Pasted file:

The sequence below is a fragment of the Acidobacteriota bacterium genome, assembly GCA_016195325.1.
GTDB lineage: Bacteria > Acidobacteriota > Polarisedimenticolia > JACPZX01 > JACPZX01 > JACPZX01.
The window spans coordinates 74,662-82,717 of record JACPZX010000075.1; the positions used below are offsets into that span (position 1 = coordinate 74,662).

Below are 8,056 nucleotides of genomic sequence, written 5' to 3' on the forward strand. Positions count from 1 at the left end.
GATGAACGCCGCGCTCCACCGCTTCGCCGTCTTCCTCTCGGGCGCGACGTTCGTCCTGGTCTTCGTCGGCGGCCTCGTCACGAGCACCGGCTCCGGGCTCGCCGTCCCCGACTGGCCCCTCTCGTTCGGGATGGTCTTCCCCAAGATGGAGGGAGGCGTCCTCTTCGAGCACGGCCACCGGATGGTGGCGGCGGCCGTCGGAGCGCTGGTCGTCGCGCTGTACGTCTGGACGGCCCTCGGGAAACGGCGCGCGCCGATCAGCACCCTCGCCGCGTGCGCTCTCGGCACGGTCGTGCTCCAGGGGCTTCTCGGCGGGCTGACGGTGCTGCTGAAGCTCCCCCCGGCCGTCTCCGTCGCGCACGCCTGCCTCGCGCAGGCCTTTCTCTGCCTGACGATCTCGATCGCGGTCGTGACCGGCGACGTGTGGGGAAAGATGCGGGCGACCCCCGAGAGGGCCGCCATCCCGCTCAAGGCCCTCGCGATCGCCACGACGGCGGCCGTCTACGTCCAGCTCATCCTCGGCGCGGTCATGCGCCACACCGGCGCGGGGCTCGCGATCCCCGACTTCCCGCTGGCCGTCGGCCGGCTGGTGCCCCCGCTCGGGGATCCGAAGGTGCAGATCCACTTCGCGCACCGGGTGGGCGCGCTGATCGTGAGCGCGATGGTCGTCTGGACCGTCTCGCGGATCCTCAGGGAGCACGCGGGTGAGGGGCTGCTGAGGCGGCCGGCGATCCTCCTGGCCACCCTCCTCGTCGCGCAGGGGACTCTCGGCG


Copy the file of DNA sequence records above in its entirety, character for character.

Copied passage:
The sequence below is a fragment of the Acidobacteriota bacterium genome, assembly GCA_016195325.1.
GTDB lineage: Bacteria > Acidobacteriota > Polarisedimenticolia > JACPZX01 > JACPZX01 > JACPZX01.
The window spans coordinates 74,662-82,717 of record JACPZX010000075.1; the positions used below are offsets into that span (position 1 = coordinate 74,662).

Below are 8,056 nucleotides of genomic sequence, written 5' to 3' on the forward strand. Positions count from 1 at the left end.
GATGAACGCCGCGCTCCACCGCTTCGCCGTCTTCCTCTCGGGCGCGACGTTCGTCCTGGTCTTCGTCGGCGGCCTCGTCACGAGCACCGGCTCCGGGCTCGCCGTCCCCGACTGGCCCCTCTCGTTCGGGATGGTCTTCCCCAAGATGGAGGGAGGCGTCCTCTTCGAGCACGGCCACCGGATGGTGGCGGCGGCCGTCGGAGCGCTGGTCGTCGCGCTGTACGTCTGGACGGCCCTCGGGAAACGGCGCGCGCCGATCAGCACCCTCGCCGCGTGCGCTCTCGGCACGGTCGTGCTCCAGGGGCTTCTCGGCGGGCTGACGGTGCTGCTGAAGCTCCCCCCGGCCGTCTCCGTCGCGCACGCCTGCCTCGCGCAGGCCTTTCTCTGCCTGACGATCTCGATCGCGGTCGTGACCGGCGACGTGTGGGGAAAGATGCGGGCGACCCCCGAGAGGGCCGCCATCCCGCTCAAGGCCCTCGCGATCGCCACGACGGCGGCCGTCTACGTCCAGCTCATCCTCGGCGCGGTCATGCGCCACACCGGCGCGGGGCTCGCGATCCCCGACTTCCCGCTGGCCGTCGGCCGGCTGGTGCCCCCGCTCGGGGATCCGAAGGTGCAGATCCACTTCGCGCACCGGGTGGGCGCGCTGATCGTGAGCGCGATGGTCGTCTGGACCGTCTCGCGGATCCTCAGGGAGCACGCGGGTGAGGGGCTGCTGAGGCGGCCGGCGATCCTCCTGGCCACCCTCCTCGTCGCGCAGGGGACTCTCGGCG